The news that Sony and Marvel are dissolving their deal to co-produce Spider-Man hit fans hard. Spider-Man is popular unto himself, the MCU version of the character is particularly popular, not least because he is the protégé of Tony Stark, one of the MCU’s most beloved characters. People are All Up In Their Feelings over Peter Parker being exiled from the MCU. To wit, this email from reader T, whose daughter is not taking this news well:

Hi Lainey and Sarah,
I have an almost thirteen-year-old daughter who is devastated about the possibility of no more Spider-Man in the Marvel universe. She loves Tom Holland, and therefore, loves his version of Spider-Man. There have been many tears since yesterday.
Since I am not an expert, maybe you can help answer these key questions:
What about his glasses that were made by Iron Man?
What about Nick Fury and Happy? They need to be in Spider-Man movies…
Iron Man was basically his dad, what about their history (sob)
Tom Holland was supposed to be in more Marvel movies, what now (more sobbing)
This has been a hard lesson for her—as Sarah said, they don’t give a sh-t about the fans.

I have bad news about everything pertaining to Tony and Peter’s relationship—it can’t be explicitly discussed anymore. Without a deal in place, Sony won’t be able to directly reference the Avengers and the MCU, as Marvel once couldn’t name-check mutants and X-Men. The best outcome for fans invested in the connectivity of the universe will be if Sony can get away with oblique mentions, such as referring to Tony as “the mechanic” instead of by name. The glasses are gone, MCU characters won’t appear in Spider-Man movies going forward, and Peter is going to have to resolve those daddy issues quick, because he can’t have fireside chats about What Tony Means To Him any longer.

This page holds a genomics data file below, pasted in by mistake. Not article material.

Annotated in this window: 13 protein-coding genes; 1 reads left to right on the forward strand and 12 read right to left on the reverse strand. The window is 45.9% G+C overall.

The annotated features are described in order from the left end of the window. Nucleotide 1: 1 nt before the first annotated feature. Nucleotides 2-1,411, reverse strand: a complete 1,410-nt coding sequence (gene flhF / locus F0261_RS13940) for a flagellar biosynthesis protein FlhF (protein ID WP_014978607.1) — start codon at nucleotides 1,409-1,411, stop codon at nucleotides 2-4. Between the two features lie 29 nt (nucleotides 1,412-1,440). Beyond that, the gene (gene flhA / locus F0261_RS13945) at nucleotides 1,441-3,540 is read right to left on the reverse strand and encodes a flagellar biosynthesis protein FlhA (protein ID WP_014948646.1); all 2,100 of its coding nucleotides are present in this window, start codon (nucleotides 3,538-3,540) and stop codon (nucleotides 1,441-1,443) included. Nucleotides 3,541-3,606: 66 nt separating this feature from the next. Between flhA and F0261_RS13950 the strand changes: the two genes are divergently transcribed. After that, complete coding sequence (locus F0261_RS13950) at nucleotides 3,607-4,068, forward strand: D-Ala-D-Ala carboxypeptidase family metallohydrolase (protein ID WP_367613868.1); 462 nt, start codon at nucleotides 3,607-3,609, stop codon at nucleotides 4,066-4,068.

The good news is, there will still be Spider-Man movies. Tom Holland has one more movie set up at Sony. I understand the concern that movies made without Marvel’s input might suck, but I dunno, maybe they won’t? Maybe they really have absorbed something of the Marvel playbook and can make a decent Spider-Man movie, unassisted. Maybe they’ll go talk to the Into the Spider-Verse team for some ideas. There is a chance that, though Spidey is out of the MCU, there could still be something salvageable here. 

But if what you love is specifically Spider-Man’s interactions with the Avengers, then you’re going to have to get your fix elsewhere. Fortunately, superheroes exist in multiple media. Here are a few substitutes to satisfy for your Spidey-Avengers craving.

Comic Books

Go to the source! Peter Parker has a rocky history with the Avengers in the comics, spending much of his history being denied a spot on the roster. Avengers #314-318 is a classic 1990 run that sees Peter teaming up with the Avengers to deal with Nebula, only to accidentally erase the universe. 1990s Marvel comics can come across as goofy today, but this is a classic storyline predicated on Peter’s horrible luck, and could also give you an idea of what he is like when he is, essentially, banished from the Avengers.

More recently, The New Avengers Vol. 1 #1-6 (2005) puts Spider-Man on the Avengers, and also features Tony Stark taking on a mentor role to him. This run, along with its follow-up, The Amazing Spider-Man: Civil War (2007), has the most to do with the Spider-Man in the MCU. With the movies providing context, this is a decent entry point for anyone not familiar with comics. 


If comic books aren’t your thing, how about a cartoon? There have been a couple solid animated series featuring Spider-Man and the Avengers. One option is Avengers: Earth’s Mightiest Heroes:


I am sad that we never really got to see MCU Cap and Spidey have this kind of relationship. 

Then there is Ultimate Spider-Man, arguably the best Spidey animated series. This series actually features actors from the MCU, with Clark Gregg voicing Agent Coulson, JK Simmons voicing J. Jonah Jameson (because who else would do it?), and Stan Lee dropping in as the high school janitor. It just has a great voice cast overall, with Drake Bell voicing Peter Parker, Steven Weber as Norman Osborn, and Chi McBride voicing Nick Fury. It’s basically an after-school show—Saved by the Bell but superheroes – and the closest analog to the teen comedy vibe of the Holland movies.  


Sony and Marvel may be done with each other, but Spider-Man and the Avengers have not disappeared from pop culture. Hopefully, one of these substitutes will help you get through your Spidey MCU withdrawal.